Sunday, April 17, 2011

A Critique to "Stress-Test Your Strategy"

In his article "Stress-Test Your Strategy", Robert Simons listed 7 questions that managers should ask about their businesses in order to determine the weak spots of their strategy. While I think that these questions are insightful, I would like to disagree on the following points:

1. "We have multiple customers." This is a sure recipe for underperformance.

In his first question, "Who is your primary customer?", Simons argued that if the company fails to identify a single primary customer, underperformance is inevitable. I disagree with this. The number and size of customer segments for each company will be different depending on 1) the kind of strategy they pursue, 2) the kind of industry it is in. For example, most commercial banks have segmented their customers in a way to promote different products. PC manufacturers such as Dell provide retail services to both individual customers and corporate clients. Are they underperforming? If so, who exactly are we comparing them with? On the other hand, companies that have defined strategies to target their services to a niche market will have a bigger chance to underperform if they try to accommodate multiple customers. For instance, airlines make sure that they put business flyers as their priority. Organic grocery stores such as Whole Foods and Trader Joe sell organic food to cater to health-conscious customers, and seldom will you find non-organic food in these stores. My major disagreement here is that having multiple customers will not lead to underperformance for certainty because it depends on the company's industry and whether it provides differentiated services to segment its customers.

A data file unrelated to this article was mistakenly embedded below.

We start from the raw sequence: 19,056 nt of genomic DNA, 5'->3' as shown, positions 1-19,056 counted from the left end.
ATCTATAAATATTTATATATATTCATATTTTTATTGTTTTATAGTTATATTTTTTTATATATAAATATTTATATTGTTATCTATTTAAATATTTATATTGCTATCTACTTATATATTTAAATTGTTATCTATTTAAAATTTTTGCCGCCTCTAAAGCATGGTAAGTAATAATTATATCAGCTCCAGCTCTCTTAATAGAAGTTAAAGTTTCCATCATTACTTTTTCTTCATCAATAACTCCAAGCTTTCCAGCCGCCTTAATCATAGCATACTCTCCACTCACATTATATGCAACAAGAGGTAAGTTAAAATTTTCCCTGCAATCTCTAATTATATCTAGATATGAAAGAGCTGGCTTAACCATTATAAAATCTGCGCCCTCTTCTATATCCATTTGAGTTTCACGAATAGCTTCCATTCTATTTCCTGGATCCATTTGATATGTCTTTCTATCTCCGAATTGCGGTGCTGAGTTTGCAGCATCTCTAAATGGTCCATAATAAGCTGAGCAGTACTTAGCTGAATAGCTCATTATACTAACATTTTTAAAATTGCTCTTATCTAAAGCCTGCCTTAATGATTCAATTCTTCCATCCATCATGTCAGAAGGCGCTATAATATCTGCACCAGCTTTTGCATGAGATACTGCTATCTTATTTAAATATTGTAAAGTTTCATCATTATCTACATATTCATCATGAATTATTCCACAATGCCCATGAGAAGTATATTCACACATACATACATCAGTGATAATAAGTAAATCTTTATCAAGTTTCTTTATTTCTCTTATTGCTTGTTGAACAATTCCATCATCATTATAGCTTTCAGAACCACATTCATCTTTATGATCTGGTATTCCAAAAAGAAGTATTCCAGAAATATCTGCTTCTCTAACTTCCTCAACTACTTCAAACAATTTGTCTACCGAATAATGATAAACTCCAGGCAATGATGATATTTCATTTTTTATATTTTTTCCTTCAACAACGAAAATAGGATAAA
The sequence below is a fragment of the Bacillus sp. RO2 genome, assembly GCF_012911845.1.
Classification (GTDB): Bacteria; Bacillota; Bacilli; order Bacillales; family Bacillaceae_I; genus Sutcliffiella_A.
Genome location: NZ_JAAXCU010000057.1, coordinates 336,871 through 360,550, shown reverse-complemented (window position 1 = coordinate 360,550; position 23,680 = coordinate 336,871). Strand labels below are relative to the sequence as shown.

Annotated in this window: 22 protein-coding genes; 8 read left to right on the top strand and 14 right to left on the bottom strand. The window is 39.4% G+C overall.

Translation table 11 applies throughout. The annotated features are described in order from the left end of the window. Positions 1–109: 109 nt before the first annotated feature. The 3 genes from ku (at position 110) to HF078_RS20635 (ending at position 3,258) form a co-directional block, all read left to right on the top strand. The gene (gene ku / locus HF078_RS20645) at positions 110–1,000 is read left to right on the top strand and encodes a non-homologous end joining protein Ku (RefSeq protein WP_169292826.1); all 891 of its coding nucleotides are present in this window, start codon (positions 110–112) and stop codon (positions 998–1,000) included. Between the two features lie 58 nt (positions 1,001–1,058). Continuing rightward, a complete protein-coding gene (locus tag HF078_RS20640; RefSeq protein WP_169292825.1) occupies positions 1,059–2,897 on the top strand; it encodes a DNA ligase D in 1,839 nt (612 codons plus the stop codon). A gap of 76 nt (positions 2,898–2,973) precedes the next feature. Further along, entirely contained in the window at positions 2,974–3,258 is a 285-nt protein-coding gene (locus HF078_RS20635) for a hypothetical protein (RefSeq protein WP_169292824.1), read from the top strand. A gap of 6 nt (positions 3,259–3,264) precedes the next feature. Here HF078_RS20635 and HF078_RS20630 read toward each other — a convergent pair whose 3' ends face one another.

2. Another way of forcing employees to think outside the box is to assign them to a second box.

Simons identified this as a way to generate creative tension. While this sounds reasonable, my experience in student organizations told me that this may not work out the way managers want. Individuals, when assigned to two teams, have a natural tendency to work harder in the team that they like more, but may slack off in the other team, especially when it is not a voluntary assignment. It is true that new perspectives emerge when people are forced out of their routines, such as when they attend cross-unit team meetings. But what will motivate them to attend cross-unit team meetings in the first place? Unless managers have a magical mechanism (i.e. incentives) in place that ensures individuals to be equally involved in both teams, I have doubts whether this tactic will effectively generate creative tension.

My questions for the class are:
  • Should companies always try to define "primary customer"?
  • How do companies ensure the effectiveness of cross-unit teams?

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